Read about Emotional day 2 at Portland VegFest
Day 1 at Portland VegFest
One of those very long conference days where I haven’t had a moment to myself and very little reflection time. Been up since 5 a.m., exhausted—of course. Left at around 6:45 a.m. from Bend, and it took us about 3 hours and 45 minutes to get to the convention center because we took a wrong turn, and then had to find the hotel. The first sessions started at 11, so unfortunately we started the day starving and trying to cram in as many free samples as we could for breakfast before the first session. And I’ve felt behind ever since.
There will be plenty to recap later, but there were lots of interesting sessions today, including one by Neal Barnard, M.D., founder and president of Physicians Committee for Responsible Medicine, which my friends got into and said was excellent, but I missed because the room was maxed out by the time I got over there. (It was the largest room there, and it may have taken the organizers by surprise. Hopefully they’ll estimate capacity better next time because it was pretty disappointing and there were probably at least 30 more people wanting in. But with larger numbers every year, and 3300 people today, I’m sure it’s quite a feat.)
As a happy consequence of not being able to see Dr. Barnard’s talk, I got to see Alan Roettinger’s Speed Vegan cooking demo, one I had wanted to see last year. Alan was a last-minute fill-in this year, but he was very entertaining and dispensed copious amounts of philosophical banter before, during, and after his actual cooking demo.
I was introduced to Wayne Pacelle, HSUS president, in the afternoon, and then attended his talk immediately after. In spite of the mixed feelings I have about HSUS, Wayne is a very good speaker, which is probably also what makes him an effective lobbyist in his very political position.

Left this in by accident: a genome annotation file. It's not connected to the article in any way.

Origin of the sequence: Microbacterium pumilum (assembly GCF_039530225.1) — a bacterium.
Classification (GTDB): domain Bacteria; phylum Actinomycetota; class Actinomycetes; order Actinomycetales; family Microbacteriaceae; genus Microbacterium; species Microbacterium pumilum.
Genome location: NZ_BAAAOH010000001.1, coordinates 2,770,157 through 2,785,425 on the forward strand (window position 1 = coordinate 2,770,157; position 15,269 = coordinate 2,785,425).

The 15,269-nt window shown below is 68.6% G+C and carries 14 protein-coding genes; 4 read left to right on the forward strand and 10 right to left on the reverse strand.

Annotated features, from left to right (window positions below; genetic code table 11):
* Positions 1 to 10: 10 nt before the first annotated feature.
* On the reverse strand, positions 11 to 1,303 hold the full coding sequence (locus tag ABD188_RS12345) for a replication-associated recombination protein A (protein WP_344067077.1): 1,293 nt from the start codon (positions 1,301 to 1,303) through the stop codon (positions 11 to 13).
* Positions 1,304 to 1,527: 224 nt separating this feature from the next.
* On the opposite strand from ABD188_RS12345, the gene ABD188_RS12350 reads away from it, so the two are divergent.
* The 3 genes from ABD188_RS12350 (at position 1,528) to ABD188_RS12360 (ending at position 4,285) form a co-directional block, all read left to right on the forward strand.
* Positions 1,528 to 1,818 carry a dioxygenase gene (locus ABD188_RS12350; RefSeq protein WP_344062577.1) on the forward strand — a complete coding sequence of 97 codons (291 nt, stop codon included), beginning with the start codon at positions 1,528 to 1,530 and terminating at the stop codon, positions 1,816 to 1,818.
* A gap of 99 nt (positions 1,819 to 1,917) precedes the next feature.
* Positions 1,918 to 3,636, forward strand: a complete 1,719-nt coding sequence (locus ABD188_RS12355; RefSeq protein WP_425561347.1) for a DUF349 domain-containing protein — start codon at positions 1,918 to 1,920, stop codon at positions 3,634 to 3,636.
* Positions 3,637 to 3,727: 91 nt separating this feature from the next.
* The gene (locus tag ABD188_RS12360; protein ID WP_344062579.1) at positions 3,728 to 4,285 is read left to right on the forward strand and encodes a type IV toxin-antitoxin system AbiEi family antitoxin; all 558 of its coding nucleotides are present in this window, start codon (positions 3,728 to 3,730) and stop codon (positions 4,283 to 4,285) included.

The highlight of the day though, was not even a VegFest event, but a side event at Red and Black cafe, hosted by Free in the Field NW Animal Retreat and Rescue. They brought Chris DeRose, founder of Last Chance for Animals, into town to speak and he gave a very powerful and captivating 2-hour-long talk about his experiences as an animal activist. I don’t have the energy to do it justice tonight, but it affected me deeply, especially as he showed footage taken from vivisection lab rescues featuring the animals who were horribly and permanently maimed—physically and psychologically—by pointless torture under the guise of useful medical experiments. It’s important to remember that this type of thing still happens today, in addition to the horrible abuses of the factory farming industry. It can be quite depressing to think that fellow human beings are capable of treating other creatures this way. But very inspiring when you meet somebody who has risked his life and liberty many many times to do something about it.
It’s been fun running into so many new friends here—even though we don’t live in Portland, we know so many people in the vegan community now! Unfortunately, the mini Vida Vegan Con reunion dinner we hoped to have never came together, because some of us wanted to attend the Chris DeRose talk and meet up later, and later never got firmed up. But there’s always tomorrow.